• Advertisement
Sign in to follow this  

point cloud to low polly mesh

This topic is 1962 days old which is more than the 365 day threshold we allow for new replies. Please post a new topic.

If you intended to correct an error in the post then please contact us.

Recommended Posts

I am using the Kinect sensor to generate a point cloud of a person.
I need to generate from the point cloud the corresponding set of collision surfaces in NVidia PhysX.
To achieve it i have to smooth and after triangulate it to concave mesh/set of convex meshes.
I've found only 1 smoothing algorithm:

[CODE]The Moving Least Squares.[/CODE]

To triangulate i've found few algorithms:

[CODE]Greedy Projection Triangulation
Constrained Delaunay triangulation algorithm.
Ear clipping algorithm[/CODE]

[i][b]And [url="http://www.cgal.org/Manual/latest/doc_html/cgal_manual/Surface_reconstruction_points_3/Chapter_main.html"]ready solution[/url] witch needs an oriented points as input data.[/b][/i]

I also want to do it in realtime(at initialization create mesh and after move parts of it corresponding to real person moves) so i need fast methods.
Also smoothing algorithm must return < 1000 points to achieve low polly meshes.
Can u advise some useful methods?

Share this post


Link to post
Share on other sites
Advertisement
sounds like an intresting problem, but i think to discuss about it we need more information on the pointcloud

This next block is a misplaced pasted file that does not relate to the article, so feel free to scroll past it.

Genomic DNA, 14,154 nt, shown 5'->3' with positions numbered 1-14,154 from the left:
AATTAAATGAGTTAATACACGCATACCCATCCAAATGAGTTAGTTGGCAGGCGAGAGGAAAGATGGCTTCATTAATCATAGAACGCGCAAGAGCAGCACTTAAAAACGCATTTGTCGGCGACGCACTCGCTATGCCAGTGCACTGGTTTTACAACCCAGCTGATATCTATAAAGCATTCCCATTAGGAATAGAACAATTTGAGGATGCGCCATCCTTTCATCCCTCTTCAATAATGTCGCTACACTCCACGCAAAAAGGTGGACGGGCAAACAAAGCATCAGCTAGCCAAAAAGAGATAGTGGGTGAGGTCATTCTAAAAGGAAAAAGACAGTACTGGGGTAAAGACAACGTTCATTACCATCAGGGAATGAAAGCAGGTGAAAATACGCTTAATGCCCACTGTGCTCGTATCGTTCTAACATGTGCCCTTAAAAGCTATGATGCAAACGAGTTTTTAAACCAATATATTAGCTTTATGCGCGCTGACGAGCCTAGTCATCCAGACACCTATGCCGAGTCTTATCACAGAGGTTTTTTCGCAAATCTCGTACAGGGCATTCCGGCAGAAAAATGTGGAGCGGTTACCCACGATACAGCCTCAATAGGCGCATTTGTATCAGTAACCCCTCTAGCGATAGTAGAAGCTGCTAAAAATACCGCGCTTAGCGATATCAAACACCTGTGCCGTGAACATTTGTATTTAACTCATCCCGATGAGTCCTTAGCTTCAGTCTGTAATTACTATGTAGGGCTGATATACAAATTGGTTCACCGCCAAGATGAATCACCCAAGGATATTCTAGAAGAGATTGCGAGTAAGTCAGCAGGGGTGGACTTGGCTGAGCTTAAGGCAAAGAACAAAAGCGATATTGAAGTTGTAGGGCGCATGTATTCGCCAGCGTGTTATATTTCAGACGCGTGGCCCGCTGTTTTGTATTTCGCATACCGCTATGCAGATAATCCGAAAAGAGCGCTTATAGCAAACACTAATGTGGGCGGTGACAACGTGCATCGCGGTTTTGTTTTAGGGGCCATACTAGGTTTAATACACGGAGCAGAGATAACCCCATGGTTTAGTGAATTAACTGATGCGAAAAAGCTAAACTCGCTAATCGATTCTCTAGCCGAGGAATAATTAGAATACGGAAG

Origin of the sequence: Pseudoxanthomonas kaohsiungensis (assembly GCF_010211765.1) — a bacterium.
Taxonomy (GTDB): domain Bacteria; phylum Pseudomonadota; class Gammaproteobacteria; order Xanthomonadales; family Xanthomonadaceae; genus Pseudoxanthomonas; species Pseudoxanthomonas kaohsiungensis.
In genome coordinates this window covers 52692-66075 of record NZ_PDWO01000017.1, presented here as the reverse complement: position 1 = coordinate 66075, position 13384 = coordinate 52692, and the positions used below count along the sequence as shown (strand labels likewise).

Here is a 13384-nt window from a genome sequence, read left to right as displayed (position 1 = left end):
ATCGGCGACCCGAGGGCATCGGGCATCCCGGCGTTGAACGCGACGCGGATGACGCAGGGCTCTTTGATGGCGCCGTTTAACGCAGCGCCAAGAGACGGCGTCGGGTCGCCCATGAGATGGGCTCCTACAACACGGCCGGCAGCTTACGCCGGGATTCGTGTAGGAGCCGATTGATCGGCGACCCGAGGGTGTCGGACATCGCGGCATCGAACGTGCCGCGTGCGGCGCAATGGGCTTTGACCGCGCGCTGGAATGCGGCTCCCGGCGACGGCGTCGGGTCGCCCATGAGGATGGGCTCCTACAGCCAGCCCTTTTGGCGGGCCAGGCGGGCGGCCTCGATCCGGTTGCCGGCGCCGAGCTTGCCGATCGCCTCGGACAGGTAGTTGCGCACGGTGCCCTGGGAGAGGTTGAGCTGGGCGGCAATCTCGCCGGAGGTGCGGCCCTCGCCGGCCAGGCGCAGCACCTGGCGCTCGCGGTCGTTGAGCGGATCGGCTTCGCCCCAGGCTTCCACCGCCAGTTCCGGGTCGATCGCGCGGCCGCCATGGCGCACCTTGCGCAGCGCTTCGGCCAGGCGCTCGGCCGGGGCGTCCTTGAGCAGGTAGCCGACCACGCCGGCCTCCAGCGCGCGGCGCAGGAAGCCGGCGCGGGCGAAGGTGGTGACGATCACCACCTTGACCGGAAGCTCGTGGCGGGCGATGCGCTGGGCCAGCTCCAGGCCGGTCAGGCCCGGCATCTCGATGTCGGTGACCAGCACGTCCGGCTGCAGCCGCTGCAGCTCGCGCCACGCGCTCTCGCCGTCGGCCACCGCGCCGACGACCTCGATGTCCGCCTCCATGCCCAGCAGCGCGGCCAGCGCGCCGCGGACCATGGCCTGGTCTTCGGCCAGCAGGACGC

are the points spread in 3d space, or is it just a heightmap like this http://makerbot-blog.s3.amazonaws.com/wp-content/uploads/2012/01/3D-Printing-with-Kinect-.jpg

Share this post


Link to post
Share on other sites
maybe it's possible to generate a voxel lattice over the pointcloud ... to close the space between points u could use a morphologic closing function (http://en.wikipedia.org/wiki/Mathematical_morphology#Closing)
then generate an octree from the closed pointcloud to do a fast collision detection

Share this post


Link to post
Share on other sites
I once implemented this algorithm:

[url="http://www.cs.ucdavis.edu/~amenta/pubs/sm.pdf"]http://www.cs.ucdavi...nta/pubs/sm.pdf[/url]

and it worked quite well (although it was far from real time).

I haven't implemented other algorithms, so I can't tell you how it compares to other methods. Just do a google search for surface reconstruction, which should give you loads of papers about it. Edited by quasar3d

Share this post


Link to post
Share on other sites
Sign in to follow this  

  • Advertisement